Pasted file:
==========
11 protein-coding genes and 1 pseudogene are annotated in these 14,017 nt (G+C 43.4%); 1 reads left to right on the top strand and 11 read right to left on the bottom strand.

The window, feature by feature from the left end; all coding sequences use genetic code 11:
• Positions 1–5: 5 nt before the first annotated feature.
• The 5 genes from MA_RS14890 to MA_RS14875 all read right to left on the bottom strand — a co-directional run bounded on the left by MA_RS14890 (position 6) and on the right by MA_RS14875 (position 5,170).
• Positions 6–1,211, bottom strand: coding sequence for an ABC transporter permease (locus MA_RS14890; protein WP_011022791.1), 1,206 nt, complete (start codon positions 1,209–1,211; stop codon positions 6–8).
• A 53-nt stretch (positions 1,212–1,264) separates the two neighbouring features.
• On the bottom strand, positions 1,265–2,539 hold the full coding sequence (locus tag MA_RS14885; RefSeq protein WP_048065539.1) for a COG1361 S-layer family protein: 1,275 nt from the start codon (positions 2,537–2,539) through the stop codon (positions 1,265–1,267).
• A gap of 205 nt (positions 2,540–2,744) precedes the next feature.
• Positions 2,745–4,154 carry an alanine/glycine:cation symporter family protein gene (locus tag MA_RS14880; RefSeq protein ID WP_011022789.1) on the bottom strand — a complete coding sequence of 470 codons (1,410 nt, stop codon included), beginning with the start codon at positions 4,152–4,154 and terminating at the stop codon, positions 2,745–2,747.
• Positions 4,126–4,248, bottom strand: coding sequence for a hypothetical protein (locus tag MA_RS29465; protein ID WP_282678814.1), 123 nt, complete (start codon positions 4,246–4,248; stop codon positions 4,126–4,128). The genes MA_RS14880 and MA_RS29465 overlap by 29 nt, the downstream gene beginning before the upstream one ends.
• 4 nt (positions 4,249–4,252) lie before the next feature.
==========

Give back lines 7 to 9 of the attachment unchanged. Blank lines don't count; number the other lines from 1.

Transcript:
• On the bottom strand, positions 1,265–2,539 hold the full coding sequence (locus tag MA_RS14885; RefSeq protein WP_048065539.1) for a COG1361 S-layer family protein: 1,275 nt from the start codon (positions 2,537–2,539) through the stop codon (positions 1,265–1,267).
• A gap of 205 nt (positions 2,540–2,744) precedes the next feature.
• Positions 2,745–4,154 carry an alanine/glycine:cation symporter family protein gene (locus tag MA_RS14880; RefSeq protein ID WP_011022789.1) on the bottom strand — a complete coding sequence of 470 codons (1,410 nt, stop codon included), beginning with the start codon at positions 4,152–4,154 and terminating at the stop codon, positions 2,745–2,747.